How to Choose a Great Financial Advisor

Everyone’s a Financial Advisor these days: your Insurance Agent, your Chartered Accountant, your Bank Manager, your Real Estate Agent, and if the markets turn bullish ahead of the general elections, it’s likely that your local ‘paanwalla’ will become a self-style Financial Advisor too!

Your Financial Advisor is going to play an important role in your life. There are hundreds of financial instruments present in the market, and a trusted Financial Advisor whose words you can take at face value is a blessing indeed. Here are some basic characteristics you can look for in a Financial Advisor, to discern the great from the good – or the average ones.


The best Financial Advisors are those who are not fixated on a particular product. Case in point - over the years, countless unsuspecting investors have borne the brunt of insurance agents masquerading are Investment Advisors or Financial Planners; they often wind up creating more problems than they solve. So-called Financial Advisors who only recommend one category of products are incapable of offering a conflict-free, comprehensive financial solution. Their advice will invariably be coloured by what is housed on their own shelves. In other words, your Financial Advisor should have the wherewithal to make unbiased recommendations in Mutual Funds, Term Life Insurance and General Insurance Products.

Financial Planning Driven Process

Investments can be made in an ad-hoc manner, or as part of a well-structured Financial Plan. The former approach is essentially a “sales” process more than anything else! On the other hand, the latter approach is time-consuming, requires more hard work and will yield better long-term results. The hallmarks of a Financial Planning led approach are: a structured process for analyzing your risk profile, an asset allocation-based approach to investing with a disciplined rebalancing strategy, a focus on your unique financial goals and objectives, and a deep consideration of your existing investments, assets and liabilities. Make sure your Financial Advisor bases his or her recommendations on the back of a Financial Planning process, and not an ad-hoc mechanism.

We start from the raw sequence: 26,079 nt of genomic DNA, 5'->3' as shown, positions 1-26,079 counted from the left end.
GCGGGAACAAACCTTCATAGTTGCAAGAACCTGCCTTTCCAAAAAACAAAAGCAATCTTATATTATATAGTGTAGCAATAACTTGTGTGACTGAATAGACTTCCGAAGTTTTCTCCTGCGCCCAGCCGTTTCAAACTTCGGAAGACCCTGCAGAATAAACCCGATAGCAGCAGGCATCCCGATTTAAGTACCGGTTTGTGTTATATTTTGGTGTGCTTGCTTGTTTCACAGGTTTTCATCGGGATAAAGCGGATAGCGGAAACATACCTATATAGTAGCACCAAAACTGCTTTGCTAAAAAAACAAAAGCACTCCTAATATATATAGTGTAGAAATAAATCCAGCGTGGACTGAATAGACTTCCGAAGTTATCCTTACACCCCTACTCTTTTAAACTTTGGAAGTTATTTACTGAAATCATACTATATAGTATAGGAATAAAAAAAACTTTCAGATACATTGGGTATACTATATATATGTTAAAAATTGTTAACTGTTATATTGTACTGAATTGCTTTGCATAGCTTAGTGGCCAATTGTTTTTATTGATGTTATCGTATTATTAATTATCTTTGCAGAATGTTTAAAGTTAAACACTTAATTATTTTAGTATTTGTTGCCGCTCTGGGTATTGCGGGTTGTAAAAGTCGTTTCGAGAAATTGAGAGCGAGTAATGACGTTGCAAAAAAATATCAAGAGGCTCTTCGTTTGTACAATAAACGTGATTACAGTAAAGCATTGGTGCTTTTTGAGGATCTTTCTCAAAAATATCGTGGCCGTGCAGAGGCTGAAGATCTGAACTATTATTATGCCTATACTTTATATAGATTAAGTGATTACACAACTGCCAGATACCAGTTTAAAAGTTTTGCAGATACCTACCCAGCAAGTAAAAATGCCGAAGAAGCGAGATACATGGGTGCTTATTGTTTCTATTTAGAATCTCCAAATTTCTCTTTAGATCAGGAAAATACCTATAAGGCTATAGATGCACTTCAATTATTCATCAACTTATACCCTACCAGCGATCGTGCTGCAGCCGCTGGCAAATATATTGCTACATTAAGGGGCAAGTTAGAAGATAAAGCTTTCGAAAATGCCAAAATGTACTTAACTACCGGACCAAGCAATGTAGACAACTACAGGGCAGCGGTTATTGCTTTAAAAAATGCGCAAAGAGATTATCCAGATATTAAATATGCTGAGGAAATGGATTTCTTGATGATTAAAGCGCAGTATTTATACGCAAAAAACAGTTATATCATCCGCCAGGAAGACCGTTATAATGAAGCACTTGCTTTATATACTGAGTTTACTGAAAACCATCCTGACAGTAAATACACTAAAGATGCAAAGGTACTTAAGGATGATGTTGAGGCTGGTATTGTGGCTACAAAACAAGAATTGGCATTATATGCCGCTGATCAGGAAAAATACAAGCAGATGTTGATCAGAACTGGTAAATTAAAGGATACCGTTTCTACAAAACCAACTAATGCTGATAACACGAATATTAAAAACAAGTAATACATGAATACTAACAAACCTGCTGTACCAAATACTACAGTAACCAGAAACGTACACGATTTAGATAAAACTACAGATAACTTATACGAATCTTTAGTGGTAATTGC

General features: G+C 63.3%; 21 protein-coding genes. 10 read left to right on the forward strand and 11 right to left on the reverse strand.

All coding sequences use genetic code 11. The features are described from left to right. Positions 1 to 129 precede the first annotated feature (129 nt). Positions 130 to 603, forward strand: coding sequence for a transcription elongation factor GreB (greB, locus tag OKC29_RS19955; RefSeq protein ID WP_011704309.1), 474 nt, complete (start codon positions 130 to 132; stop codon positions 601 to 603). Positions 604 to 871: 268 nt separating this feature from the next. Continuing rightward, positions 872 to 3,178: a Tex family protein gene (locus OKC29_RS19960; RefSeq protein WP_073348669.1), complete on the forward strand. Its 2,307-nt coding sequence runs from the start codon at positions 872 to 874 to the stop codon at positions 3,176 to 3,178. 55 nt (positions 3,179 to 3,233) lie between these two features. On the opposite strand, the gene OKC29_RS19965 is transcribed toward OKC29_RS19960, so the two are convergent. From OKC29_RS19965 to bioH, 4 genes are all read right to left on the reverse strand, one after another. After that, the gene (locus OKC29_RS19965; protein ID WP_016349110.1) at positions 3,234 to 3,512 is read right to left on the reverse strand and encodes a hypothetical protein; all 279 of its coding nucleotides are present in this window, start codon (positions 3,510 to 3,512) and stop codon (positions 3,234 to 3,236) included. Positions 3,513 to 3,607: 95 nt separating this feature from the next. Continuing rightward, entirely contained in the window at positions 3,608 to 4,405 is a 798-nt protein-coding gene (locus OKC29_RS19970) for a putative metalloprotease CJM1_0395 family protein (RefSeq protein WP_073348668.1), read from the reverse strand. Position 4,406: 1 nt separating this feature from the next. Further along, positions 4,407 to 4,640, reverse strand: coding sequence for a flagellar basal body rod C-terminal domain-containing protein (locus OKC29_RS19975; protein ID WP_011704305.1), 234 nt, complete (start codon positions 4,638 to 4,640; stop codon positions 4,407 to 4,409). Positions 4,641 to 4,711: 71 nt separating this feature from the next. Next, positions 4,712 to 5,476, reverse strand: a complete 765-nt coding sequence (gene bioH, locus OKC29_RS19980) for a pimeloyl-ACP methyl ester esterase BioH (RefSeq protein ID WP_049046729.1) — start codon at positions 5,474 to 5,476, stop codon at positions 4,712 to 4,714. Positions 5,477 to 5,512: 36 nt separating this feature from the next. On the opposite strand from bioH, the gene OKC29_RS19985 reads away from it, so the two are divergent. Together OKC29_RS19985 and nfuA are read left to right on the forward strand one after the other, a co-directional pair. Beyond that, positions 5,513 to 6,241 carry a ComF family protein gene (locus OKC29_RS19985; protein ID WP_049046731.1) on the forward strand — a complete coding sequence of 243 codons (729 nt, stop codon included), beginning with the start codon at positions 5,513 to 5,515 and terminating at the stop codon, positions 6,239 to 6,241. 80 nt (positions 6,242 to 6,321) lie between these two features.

Experienced Financial Advisors (or seasoned Financial Advisory Firms) possess maturity – and hence are a lot more likely to be able to separate the wheat from the chaff, the market noise from the genuine entry or exit signals, and the inescapable emotional decisions from rational ones. Experienced Financial Advisors are also more likely to value their client bases, treasuring them as their most important assets. As a thumb rule, make sure that the Financial Advisor you choose has witnessed – and survived –  through at least one complete five-year market cycle! Avoid investing through new age Robo Advisory firms that have untested working models.


As clichéd as it might sound, there’s no substitute for a referral given by another who has experienced the services of a Financial Advisor. If you receive the reference of a Financial Adviser who has been a trusted confidante to a friend, family member or colleague for at least five to seven years, consider the proposition.